Interestingly, the Lib Dems have been performing fairly strongly against the Conservatives in local by-elections recently but this hasn’t made its way across into the national polls. All the same, that the party seems capable of big swings across the country suggests at least a willingness by Conservative voters to consider them again; a willingness that might translate into Westminster voting given the opportunity.

The Lib Dems will no doubt hope that the opportunity will come in Witney. That might be a little too early but with Con and Lab unable to take support from each other, with a far-left Labour and a Tory government engaged in debates about Europe, if they can’t take advantage in the next two years, they never will.

David Herdson


Brace yourselves for the right wing version of Momentum

Thursday, September 8th, 2016

A UKIP split could allow Mrs May to go for a soft Brexit without experiencing an electoral cost.

Today’s Times are reporting (££)

Ukip’s most high-profile donor hopes to start a new movement or party designed to “keep the Tories clean”.

Arron Banks, an insurance tycoon and co-founder of Leave.EU, is canvassing supporters of the Brexit campaign he financed. He said he wants to create a “right-wing Momentum”, a version of the hard-left network of Jeremy Corbyn supporters that has gained increasing influence over Labour.

He added that “almost 50 per cent of people surveyed” among Leave.EU’s supporters are interested in participating in a new movement. He did not rule out such an organisation becoming a registered political party that could field candidates at elections.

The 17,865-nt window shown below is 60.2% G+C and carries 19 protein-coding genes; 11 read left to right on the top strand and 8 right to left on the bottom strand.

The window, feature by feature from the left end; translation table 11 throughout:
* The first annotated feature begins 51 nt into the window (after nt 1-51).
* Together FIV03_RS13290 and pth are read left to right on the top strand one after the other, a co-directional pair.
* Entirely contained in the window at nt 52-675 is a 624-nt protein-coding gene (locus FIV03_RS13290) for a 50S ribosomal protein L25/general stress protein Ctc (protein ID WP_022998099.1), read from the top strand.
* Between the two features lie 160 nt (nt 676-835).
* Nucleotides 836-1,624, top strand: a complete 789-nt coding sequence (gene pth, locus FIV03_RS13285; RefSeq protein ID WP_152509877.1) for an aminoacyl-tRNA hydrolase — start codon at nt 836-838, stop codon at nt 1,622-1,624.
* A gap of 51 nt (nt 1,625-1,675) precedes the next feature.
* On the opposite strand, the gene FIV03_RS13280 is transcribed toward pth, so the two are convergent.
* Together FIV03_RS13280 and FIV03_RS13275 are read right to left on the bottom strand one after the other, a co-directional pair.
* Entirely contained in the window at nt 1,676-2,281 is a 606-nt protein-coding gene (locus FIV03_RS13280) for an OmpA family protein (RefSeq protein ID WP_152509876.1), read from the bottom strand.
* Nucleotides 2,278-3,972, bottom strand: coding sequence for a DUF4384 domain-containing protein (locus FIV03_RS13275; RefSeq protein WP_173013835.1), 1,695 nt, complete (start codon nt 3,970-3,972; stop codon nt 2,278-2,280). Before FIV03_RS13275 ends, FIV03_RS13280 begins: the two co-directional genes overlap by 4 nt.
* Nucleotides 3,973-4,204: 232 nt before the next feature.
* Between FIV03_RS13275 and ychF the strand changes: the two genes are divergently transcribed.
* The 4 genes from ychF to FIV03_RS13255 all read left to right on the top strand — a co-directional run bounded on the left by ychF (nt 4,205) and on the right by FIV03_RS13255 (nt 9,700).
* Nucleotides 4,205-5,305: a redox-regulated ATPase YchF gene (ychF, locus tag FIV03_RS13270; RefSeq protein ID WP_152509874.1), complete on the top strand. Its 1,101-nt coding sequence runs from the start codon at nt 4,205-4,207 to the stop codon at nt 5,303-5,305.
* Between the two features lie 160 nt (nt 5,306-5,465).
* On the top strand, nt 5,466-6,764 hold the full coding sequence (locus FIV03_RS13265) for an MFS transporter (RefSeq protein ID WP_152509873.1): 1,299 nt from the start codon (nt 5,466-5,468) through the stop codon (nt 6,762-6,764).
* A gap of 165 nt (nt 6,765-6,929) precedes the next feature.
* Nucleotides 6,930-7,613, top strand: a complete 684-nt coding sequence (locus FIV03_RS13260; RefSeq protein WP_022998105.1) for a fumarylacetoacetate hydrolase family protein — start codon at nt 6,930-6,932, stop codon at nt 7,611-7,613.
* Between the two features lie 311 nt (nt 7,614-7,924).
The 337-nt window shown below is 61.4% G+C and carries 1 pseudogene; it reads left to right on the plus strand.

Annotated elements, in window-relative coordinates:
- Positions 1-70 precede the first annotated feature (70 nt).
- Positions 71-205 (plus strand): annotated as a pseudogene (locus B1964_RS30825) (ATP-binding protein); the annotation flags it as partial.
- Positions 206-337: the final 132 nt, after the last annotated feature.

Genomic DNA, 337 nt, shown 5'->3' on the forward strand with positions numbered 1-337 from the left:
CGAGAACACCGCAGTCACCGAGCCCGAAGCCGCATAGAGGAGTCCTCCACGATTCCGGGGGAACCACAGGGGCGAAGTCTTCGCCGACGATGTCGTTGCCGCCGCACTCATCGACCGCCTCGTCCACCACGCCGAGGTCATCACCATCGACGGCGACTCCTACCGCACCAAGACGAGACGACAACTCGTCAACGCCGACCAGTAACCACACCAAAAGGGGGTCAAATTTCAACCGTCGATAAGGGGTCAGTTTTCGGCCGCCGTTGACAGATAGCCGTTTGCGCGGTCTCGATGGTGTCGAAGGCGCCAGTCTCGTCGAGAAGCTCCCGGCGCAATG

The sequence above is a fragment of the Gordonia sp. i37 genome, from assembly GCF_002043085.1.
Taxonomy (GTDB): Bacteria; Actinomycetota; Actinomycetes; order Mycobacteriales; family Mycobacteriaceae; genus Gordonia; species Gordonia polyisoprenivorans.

After the EU referendum and David Cameron’s resignation, Leave.EU endorsed Andrea Leadsom for Conservative leader, the first sign that the campaign group would seek to influence Tory party politics.

This is all very interesting, and it could shape the future of UK politics, if the Brexit right are split by infighting and discord it may allow Mrs May to go for a softer Brexit than many leavers might be happy with.

Instead of shouting betrayal at Mrs May the likes of the old UKIP and new UKIP might well be focused on shouting ‘betrayal’ at each other, the former would cost the Tories vote at the general election, the latter wouldn’t.

That said, I thought the ructions between Vote Leave and Leave.EU would be a hindrance to the Leave side during the referendum, but Leave still won.

The footage below is what a future Arron Banks/Nigel Farage right wing Momentum Group taking on UKIP will look like. (NSFW.)



The latest Farage farrago, Douglas Carswell is accused of helping the Tories defeat Farage in Thanet South

Thursday, August 25th, 2016

Can or will Douglas Carswell remain a UKIP MP if senior Kippers are making these allegations?

Forget traingate this is the political story of the week, although I can sympathise with those who say a UKIP internal squabbling story is up there with a dog bites man story, but this story has achieved that rare feat, leaving me lost for words.

Senior members of Ukip have accused the party’s only MP of helping the Conservatives defeat Nigel Farage in South Thanet in the general election last year, according to Ukip’s main donor, Arron Banks.

Farage, then the leader of Ukip, was beaten by the Tory candidate, Craig Mackinlay, after a controversial campaign in the Kent constituency.